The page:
Numeric methods to estimate curve parameter from 2 input data with Gaussian noise

I have:

• a function of the form

$S=M f(t, \theta)$

where $\theta$ is a variable, $t$ and $M$ are parameters.

• two observations

$(\theta_1, S_1)$ and $(\theta_2, S_2)$

in which $S_1$ and $S_2$ are observed values for $t$, and $\theta_1$ and $\theta_2$ are the observed values of $\theta$.

Furthermore, we know that my $S_1$, $S_2$ contains noise, which are normal distribution $N(0, d_1)$ $N(0,d_2)$ with unknown variance $d_1$, $d_2$.

Now I want to estimate $t$.

Mathematically, if $S_1$ and $S_2$ are observed precisely, we have

$$S_1= M f( t, \theta_1)$$ $$S_2= M f( t, \theta_2)$$

Then, by division we have $\frac{S_1}{S_2}=g(t,\theta_1,\theta_2)$ following which the parameter $t$ can be estimated by a Mathematica tool like Findroot w.r.t. the parameter $t$.

However, the problem here is the noise of normal distribution. The goal is to find a $t$ as precise as possible, in the sense of some probability-theoretic characteristics. The preferred way is to use a Matlab or Mathematica function, although I don't think they have a direct solution.

I am totally new to numeric analysis, and totally new to Matlab. My naive idea is that:

1. Should the first step be removing the parameter $M$?
2. If so, there are infinitely many ways to do that, among which we can list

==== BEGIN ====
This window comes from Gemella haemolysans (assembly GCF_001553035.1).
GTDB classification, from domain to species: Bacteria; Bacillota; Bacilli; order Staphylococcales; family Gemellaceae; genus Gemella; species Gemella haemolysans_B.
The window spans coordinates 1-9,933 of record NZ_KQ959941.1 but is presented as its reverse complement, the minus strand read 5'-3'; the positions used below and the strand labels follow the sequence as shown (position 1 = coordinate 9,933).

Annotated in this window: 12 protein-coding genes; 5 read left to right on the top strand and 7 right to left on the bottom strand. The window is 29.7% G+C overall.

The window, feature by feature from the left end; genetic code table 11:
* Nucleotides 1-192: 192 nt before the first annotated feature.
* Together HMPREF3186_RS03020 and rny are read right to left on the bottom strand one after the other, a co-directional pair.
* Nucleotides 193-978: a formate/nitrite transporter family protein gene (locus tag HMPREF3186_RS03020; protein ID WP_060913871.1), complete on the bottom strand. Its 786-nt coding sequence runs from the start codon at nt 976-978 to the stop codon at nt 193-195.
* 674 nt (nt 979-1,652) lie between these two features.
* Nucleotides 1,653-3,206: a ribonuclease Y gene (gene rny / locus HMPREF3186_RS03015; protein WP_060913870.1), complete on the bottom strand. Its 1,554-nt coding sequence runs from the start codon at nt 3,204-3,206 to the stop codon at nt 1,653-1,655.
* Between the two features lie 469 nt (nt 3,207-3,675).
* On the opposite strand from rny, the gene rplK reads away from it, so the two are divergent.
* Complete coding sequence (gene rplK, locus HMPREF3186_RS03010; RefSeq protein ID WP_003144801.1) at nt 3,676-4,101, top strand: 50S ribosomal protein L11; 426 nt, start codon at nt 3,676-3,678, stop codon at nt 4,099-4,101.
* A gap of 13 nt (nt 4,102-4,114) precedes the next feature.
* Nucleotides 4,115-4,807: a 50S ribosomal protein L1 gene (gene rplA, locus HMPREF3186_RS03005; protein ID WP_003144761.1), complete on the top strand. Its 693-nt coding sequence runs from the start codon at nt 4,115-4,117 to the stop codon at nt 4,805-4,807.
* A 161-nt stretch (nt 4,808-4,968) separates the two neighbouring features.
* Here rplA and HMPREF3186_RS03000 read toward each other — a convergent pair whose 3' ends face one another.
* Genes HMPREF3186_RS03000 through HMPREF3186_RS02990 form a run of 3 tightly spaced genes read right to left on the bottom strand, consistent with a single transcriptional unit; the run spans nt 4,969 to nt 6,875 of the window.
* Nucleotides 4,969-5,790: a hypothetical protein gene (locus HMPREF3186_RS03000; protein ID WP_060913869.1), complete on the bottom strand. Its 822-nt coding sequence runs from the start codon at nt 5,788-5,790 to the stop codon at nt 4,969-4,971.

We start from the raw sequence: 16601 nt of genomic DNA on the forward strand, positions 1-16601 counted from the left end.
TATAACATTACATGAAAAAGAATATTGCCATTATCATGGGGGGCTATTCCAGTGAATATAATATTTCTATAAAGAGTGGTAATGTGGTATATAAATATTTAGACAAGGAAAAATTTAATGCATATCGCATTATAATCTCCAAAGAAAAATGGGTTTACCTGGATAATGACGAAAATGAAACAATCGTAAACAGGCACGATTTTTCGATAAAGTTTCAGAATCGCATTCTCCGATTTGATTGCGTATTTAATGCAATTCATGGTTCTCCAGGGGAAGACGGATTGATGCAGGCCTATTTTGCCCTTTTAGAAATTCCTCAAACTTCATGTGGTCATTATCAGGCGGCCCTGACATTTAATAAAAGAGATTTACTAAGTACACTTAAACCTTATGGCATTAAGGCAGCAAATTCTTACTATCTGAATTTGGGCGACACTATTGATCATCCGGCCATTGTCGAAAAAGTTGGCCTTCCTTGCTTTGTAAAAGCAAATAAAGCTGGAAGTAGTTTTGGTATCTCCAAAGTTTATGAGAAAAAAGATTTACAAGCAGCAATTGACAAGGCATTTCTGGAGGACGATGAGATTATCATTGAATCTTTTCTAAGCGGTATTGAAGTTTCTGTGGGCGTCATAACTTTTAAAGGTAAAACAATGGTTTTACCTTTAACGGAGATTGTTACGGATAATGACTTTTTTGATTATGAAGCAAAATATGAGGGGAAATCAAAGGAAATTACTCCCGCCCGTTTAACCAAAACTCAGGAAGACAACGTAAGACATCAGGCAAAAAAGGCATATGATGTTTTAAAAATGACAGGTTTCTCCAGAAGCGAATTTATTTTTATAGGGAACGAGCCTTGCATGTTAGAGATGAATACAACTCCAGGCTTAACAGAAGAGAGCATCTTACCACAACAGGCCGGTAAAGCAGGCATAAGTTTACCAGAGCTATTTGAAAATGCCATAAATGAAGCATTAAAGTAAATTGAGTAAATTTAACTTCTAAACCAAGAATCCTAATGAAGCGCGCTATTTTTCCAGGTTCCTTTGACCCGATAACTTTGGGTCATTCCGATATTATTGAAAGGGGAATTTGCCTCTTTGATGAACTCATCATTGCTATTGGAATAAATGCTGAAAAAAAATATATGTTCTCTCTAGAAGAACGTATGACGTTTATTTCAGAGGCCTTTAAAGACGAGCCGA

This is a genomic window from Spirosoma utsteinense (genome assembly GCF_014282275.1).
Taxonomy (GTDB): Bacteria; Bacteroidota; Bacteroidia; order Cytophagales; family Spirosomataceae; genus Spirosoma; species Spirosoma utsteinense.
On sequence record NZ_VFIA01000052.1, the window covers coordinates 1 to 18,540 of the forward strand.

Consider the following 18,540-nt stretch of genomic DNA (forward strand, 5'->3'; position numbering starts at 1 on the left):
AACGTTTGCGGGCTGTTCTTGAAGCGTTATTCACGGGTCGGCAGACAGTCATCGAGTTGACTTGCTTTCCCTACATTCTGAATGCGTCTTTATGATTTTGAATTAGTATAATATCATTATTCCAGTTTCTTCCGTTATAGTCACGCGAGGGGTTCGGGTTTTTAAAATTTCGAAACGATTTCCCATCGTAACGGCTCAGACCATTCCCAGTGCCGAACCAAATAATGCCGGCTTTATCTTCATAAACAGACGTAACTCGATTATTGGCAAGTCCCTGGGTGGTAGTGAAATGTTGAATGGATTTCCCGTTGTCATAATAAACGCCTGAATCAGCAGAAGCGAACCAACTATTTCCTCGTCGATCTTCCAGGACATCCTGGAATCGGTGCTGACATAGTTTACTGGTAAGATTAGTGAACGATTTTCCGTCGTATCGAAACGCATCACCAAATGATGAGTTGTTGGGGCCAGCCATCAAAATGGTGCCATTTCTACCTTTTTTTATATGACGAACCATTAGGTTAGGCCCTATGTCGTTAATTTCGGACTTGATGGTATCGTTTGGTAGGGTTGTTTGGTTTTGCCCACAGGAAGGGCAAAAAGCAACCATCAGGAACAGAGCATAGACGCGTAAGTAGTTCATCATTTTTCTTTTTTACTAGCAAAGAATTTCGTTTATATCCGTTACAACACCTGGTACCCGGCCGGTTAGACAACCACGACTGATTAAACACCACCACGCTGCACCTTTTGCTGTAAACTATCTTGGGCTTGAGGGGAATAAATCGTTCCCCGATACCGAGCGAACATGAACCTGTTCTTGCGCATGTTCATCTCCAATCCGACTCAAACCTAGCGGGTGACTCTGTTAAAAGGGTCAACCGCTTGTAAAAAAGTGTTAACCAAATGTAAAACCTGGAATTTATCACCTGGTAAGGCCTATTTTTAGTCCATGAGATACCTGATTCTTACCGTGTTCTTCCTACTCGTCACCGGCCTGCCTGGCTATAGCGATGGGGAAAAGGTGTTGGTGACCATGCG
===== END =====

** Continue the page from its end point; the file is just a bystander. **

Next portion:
• $\frac{S_1}{S_2} = \frac{f(t, \theta_1)}{f(t,\theta_2)}$
• $\frac{S_1+S_2}{S_1-S_2} = \frac{f(t, \theta_1)+f(t,\theta_2)}{f(t, \theta_1)-f(t,\theta_2)}$
• $\frac{S_1^2 }{S_2^2} = \frac{f(t, \theta_1) ^2 }{f(t,\theta_2) ^2}$

It is clear that all these variations are equivalent mathematically if $S_1$, $S_2$ are observed precisely. However, they should yield different $t$ (because of the Gaussian noise in $S_1$ and $S_2$)

My questions are

1. Do you think my first step should be to remove $M$ using the foregoing approach?
2. Is there some kind of combination of $S_1$, $S_2$ that gives better results than others?
3. What would be the best way to estimate $t$ of this problem? (Maybe in Matlab, or Mathematica)

Thank you. I hope I was clear.

• I don't want to edit your question but it is a little confusing. since you are talking to statisticians. You should say that S1 and S2 are observed values for t and theta1 and theta2 are the observed values of theta. You misuse the term precise. To a statistician precise means small variability where I am pretty sure you mean to say that S1 and S2 are observed exactly (without any noise). You also should not say that after division t and be calculated rather you should say it can be estimated. Commented May 12, 2012 at 17:19
• Also English can be a confusing language with plurals, the plural of dog is dogs but the plural of noise is noise not noises. Commented May 12, 2012 at 17:20
• A mistake in my comment that I am too late to edit was saying that S1 and S2 were sample values of t. Commented May 12, 2012 at 18:10